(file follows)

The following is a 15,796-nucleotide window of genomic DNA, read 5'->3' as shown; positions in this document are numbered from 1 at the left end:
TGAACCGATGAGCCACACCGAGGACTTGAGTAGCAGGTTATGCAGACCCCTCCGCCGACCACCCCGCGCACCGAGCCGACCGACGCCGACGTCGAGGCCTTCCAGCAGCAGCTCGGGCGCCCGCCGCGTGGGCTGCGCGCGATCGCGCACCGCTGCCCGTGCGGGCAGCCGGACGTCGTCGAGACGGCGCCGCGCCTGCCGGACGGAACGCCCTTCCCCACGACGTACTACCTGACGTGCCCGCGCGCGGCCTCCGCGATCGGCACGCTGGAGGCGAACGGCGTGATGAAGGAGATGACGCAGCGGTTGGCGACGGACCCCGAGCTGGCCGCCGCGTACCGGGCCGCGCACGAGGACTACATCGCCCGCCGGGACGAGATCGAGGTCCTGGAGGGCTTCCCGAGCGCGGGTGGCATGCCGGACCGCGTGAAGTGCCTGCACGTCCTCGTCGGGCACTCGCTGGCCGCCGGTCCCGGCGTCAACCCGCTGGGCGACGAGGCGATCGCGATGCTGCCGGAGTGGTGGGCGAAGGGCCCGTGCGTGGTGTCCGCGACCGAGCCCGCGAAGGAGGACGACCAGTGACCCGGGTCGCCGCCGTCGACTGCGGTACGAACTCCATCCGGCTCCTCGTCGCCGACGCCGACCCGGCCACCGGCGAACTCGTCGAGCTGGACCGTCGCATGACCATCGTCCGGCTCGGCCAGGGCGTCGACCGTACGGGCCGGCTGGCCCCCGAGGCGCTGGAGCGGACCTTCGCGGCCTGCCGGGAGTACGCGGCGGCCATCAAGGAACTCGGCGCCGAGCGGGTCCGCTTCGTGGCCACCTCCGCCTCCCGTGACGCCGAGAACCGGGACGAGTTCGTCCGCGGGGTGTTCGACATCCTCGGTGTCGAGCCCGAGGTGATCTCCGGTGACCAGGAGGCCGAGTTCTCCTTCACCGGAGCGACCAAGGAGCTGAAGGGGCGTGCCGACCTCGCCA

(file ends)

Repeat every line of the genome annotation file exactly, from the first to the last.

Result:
The following is a 15,796-nucleotide window of genomic DNA, read 5'->3' as shown; positions in this document are numbered from 1 at the left end:
TGAACCGATGAGCCACACCGAGGACTTGAGTAGCAGGTTATGCAGACCCCTCCGCCGACCACCCCGCGCACCGAGCCGACCGACGCCGACGTCGAGGCCTTCCAGCAGCAGCTCGGGCGCCCGCCGCGTGGGCTGCGCGCGATCGCGCACCGCTGCCCGTGCGGGCAGCCGGACGTCGTCGAGACGGCGCCGCGCCTGCCGGACGGAACGCCCTTCCCCACGACGTACTACCTGACGTGCCCGCGCGCGGCCTCCGCGATCGGCACGCTGGAGGCGAACGGCGTGATGAAGGAGATGACGCAGCGGTTGGCGACGGACCCCGAGCTGGCCGCCGCGTACCGGGCCGCGCACGAGGACTACATCGCCCGCCGGGACGAGATCGAGGTCCTGGAGGGCTTCCCGAGCGCGGGTGGCATGCCGGACCGCGTGAAGTGCCTGCACGTCCTCGTCGGGCACTCGCTGGCCGCCGGTCCCGGCGTCAACCCGCTGGGCGACGAGGCGATCGCGATGCTGCCGGAGTGGTGGGCGAAGGGCCCGTGCGTGGTGTCCGCGACCGAGCCCGCGAAGGAGGACGACCAGTGACCCGGGTCGCCGCCGTCGACTGCGGTACGAACTCCATCCGGCTCCTCGTCGCCGACGCCGACCCGGCCACCGGCGAACTCGTCGAGCTGGACCGTCGCATGACCATCGTCCGGCTCGGCCAGGGCGTCGACCGTACGGGCCGGCTGGCCCCCGAGGCGCTGGAGCGGACCTTCGCGGCCTGCCGGGAGTACGCGGCGGCCATCAAGGAACTCGGCGCCGAGCGGGTCCGCTTCGTGGCCACCTCCGCCTCCCGTGACGCCGAGAACCGGGACGAGTTCGTCCGCGGGGTGTTCGACATCCTCGGTGTCGAGCCCGAGGTGATCTCCGGTGACCAGGAGGCCGAGTTCTCCTTCACCGGAGCGACCAAGGAGCTGAAGGGGCGTGCCGACCTCGCCA